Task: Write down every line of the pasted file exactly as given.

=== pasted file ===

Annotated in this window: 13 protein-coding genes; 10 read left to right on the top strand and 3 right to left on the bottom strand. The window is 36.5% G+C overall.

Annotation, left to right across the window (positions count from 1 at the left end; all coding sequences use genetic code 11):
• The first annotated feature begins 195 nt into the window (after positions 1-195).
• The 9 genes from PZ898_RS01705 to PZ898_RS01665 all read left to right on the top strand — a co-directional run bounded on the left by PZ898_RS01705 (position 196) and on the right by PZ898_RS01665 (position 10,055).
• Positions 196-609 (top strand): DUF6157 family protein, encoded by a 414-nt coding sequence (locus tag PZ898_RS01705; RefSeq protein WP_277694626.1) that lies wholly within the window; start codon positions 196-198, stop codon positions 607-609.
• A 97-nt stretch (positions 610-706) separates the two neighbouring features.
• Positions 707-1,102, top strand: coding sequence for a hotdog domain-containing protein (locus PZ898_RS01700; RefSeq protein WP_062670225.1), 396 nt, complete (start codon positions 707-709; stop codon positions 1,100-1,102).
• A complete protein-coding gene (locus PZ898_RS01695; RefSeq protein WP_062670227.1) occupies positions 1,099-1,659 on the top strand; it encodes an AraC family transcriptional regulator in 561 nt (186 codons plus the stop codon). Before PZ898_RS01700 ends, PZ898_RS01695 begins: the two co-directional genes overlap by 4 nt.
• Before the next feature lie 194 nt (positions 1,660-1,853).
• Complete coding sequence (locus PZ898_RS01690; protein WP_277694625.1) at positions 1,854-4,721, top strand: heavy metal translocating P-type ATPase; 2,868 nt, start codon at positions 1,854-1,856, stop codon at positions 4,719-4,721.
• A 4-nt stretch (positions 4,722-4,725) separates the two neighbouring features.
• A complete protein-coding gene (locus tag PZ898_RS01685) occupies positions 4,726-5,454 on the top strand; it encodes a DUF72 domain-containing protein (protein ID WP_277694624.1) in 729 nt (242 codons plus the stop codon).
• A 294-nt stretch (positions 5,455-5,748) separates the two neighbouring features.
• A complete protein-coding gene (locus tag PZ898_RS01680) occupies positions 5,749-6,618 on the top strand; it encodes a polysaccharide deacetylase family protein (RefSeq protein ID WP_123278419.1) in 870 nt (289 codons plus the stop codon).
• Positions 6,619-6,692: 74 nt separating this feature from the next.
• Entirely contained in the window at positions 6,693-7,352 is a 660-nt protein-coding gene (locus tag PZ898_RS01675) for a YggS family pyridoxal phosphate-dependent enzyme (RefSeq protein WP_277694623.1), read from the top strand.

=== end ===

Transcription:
Annotated in this window: 13 protein-coding genes; 10 read left to right on the top strand and 3 right to left on the bottom strand. The window is 36.5% G+C overall.

Annotation, left to right across the window (positions count from 1 at the left end; all coding sequences use genetic code 11):
• The first annotated feature begins 195 nt into the window (after positions 1-195).
• The 9 genes from PZ898_RS01705 to PZ898_RS01665 all read left to right on the top strand — a co-directional run bounded on the left by PZ898_RS01705 (position 196) and on the right by PZ898_RS01665 (position 10,055).
• Positions 196-609 (top strand): DUF6157 family protein, encoded by a 414-nt coding sequence (locus tag PZ898_RS01705; RefSeq protein WP_277694626.1) that lies wholly within the window; start codon positions 196-198, stop codon positions 607-609.
• A 97-nt stretch (positions 610-706) separates the two neighbouring features.
• Positions 707-1,102, top strand: coding sequence for a hotdog domain-containing protein (locus PZ898_RS01700; RefSeq protein WP_062670225.1), 396 nt, complete (start codon positions 707-709; stop codon positions 1,100-1,102).
• A complete protein-coding gene (locus PZ898_RS01695; RefSeq protein WP_062670227.1) occupies positions 1,099-1,659 on the top strand; it encodes an AraC family transcriptional regulator in 561 nt (186 codons plus the stop codon). Before PZ898_RS01700 ends, PZ898_RS01695 begins: the two co-directional genes overlap by 4 nt.
• Before the next feature lie 194 nt (positions 1,660-1,853).
• Complete coding sequence (locus PZ898_RS01690; protein WP_277694625.1) at positions 1,854-4,721, top strand: heavy metal translocating P-type ATPase; 2,868 nt, start codon at positions 1,854-1,856, stop codon at positions 4,719-4,721.
• A 4-nt stretch (positions 4,722-4,725) separates the two neighbouring features.
• A complete protein-coding gene (locus tag PZ898_RS01685) occupies positions 4,726-5,454 on the top strand; it encodes a DUF72 domain-containing protein (protein ID WP_277694624.1) in 729 nt (242 codons plus the stop codon).
• A 294-nt stretch (positions 5,455-5,748) separates the two neighbouring features.
• A complete protein-coding gene (locus tag PZ898_RS01680) occupies positions 5,749-6,618 on the top strand; it encodes a polysaccharide deacetylase family protein (RefSeq protein ID WP_123278419.1) in 870 nt (289 codons plus the stop codon).
• Positions 6,619-6,692: 74 nt separating this feature from the next.
• Entirely contained in the window at positions 6,693-7,352 is a 660-nt protein-coding gene (locus tag PZ898_RS01675) for a YggS family pyridoxal phosphate-dependent enzyme (RefSeq protein WP_277694623.1), read from the top strand.